The new Harmon Rocket, also part of the RV series, is the most difficult plane he's ever built, Willard says, in part because it requires multiple sets of plans. He estimates he still has about a year to go before completing the plane. It can be easy to get burned out during construction, he says.
Although he and Dagmar spent last winter in Arizona, he says, "It was great not to think about my airplane and I wasn't in a big hurry to get back to work on it."
But once he starts focusing on how much he has accomplished on the airplane -- instead of how much is still in front of him -- the pilot says he is able to "get back in building mode."
Blot out the world
Although home-built aircraft have increased in popularity in recent years, their accident rates have gone down, making them "safer, as a ratio, through the years," Knapinski says. An EAA report lists 51 fatal accidents nationwide in amateur-built craft in the recent fiscal year ending in September 2011.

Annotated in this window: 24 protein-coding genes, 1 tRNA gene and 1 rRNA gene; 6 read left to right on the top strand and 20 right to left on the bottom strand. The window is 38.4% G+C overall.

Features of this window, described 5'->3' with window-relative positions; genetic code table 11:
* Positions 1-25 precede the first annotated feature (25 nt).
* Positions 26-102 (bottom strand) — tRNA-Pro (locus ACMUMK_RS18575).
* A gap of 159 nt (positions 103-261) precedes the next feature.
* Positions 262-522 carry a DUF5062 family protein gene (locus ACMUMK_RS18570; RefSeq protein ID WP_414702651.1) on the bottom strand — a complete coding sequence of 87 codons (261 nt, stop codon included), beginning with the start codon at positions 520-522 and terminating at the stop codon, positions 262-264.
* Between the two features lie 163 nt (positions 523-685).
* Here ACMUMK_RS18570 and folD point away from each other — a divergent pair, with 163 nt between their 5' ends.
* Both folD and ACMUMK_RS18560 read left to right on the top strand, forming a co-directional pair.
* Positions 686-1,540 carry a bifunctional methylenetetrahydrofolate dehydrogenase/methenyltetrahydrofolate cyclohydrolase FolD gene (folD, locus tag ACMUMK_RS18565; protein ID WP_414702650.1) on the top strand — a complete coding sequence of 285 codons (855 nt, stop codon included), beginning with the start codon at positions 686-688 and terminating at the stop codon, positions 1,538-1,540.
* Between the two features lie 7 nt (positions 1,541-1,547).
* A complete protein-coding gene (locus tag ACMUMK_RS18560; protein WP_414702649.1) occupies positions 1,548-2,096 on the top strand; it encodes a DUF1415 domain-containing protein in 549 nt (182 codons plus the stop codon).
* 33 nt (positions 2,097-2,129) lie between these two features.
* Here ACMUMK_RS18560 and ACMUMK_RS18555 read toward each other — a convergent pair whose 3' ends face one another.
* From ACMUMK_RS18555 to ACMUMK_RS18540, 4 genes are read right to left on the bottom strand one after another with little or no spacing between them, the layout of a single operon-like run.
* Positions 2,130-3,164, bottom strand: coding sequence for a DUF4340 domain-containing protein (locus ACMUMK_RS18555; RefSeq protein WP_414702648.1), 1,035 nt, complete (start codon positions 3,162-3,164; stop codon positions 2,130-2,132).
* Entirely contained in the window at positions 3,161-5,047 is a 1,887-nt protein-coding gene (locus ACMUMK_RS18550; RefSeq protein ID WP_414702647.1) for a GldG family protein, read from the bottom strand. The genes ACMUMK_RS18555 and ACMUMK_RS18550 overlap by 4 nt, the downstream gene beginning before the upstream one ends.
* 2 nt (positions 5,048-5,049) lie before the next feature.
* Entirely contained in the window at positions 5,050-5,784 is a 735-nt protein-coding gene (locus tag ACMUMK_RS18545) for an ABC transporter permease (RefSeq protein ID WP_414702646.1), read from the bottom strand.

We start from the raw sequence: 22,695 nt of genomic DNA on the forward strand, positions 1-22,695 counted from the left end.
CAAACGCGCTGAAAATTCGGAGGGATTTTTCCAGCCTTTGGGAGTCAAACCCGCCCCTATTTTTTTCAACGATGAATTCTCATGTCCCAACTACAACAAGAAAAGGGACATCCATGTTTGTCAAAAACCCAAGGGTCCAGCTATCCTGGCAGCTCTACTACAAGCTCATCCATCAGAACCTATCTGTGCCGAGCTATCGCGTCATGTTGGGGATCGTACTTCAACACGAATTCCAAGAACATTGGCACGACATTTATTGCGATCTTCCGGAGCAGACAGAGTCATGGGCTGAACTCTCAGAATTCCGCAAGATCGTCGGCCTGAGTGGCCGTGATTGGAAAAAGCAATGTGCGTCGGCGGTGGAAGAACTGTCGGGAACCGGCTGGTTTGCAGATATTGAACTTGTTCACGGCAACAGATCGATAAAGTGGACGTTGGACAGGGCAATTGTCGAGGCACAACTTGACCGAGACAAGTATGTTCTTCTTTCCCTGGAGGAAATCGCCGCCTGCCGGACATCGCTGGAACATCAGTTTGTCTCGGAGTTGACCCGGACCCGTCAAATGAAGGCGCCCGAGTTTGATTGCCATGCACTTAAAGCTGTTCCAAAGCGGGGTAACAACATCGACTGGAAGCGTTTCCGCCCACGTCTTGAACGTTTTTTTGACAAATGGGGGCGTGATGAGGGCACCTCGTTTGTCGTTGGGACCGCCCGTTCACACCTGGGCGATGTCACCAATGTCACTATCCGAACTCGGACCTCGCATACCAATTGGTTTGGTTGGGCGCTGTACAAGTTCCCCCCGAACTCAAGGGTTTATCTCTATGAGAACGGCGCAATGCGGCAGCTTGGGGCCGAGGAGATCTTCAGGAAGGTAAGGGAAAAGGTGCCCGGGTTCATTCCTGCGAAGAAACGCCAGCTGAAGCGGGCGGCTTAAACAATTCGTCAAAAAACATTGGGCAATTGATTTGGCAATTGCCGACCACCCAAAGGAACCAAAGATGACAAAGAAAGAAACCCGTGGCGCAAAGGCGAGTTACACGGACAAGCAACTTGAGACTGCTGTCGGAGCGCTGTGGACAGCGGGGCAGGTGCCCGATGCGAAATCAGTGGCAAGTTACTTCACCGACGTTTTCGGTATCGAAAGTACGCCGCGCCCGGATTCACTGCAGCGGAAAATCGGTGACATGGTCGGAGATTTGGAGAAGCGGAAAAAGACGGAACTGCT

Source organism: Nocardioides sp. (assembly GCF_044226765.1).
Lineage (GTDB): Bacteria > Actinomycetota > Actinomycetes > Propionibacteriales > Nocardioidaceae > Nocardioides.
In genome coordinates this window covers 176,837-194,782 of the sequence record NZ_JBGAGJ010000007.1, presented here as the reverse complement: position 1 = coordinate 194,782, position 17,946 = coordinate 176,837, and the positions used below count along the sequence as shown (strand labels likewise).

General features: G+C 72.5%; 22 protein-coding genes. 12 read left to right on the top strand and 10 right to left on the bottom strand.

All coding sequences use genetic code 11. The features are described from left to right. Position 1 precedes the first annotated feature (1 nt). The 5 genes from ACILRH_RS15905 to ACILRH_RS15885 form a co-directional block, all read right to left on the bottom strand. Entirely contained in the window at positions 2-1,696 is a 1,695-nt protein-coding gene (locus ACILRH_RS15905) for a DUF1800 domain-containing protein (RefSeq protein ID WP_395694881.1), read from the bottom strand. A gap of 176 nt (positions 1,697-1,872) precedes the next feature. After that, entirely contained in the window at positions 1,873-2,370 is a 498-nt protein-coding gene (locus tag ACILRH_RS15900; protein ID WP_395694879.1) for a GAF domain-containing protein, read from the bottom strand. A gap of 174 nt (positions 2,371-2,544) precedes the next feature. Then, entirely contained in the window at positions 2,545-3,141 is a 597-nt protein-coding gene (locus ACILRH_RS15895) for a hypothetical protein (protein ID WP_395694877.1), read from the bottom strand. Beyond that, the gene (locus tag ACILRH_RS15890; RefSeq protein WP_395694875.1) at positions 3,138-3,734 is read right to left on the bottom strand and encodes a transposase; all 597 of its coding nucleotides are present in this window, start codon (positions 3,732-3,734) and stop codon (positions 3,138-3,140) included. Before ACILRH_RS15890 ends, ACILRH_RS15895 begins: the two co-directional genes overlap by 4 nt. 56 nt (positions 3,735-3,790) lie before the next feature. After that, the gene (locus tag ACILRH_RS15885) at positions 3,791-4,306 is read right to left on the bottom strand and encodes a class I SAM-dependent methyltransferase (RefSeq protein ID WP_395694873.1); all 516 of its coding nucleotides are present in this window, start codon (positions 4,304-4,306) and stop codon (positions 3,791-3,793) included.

Willard says he has no fear of flying in anything he's built and emphasizes, "The more you know about your airplane, the safer the operation is. ... I like to know how things work -- I guess it's my training."
The Roy pilot does most of his flying locally, whether it's taking a monthly trip with some flying buddies to have lunch at a Logan airport or making a jaunt to his winter home in Arizona while his wife drives the car there.
"I go right across the Grand Canyon and, boy it's pretty," he says.
There's something freeing about flying, Willard says -- about climbing inside that cockpit where you can enjoy the day and "blot out the rest of the world."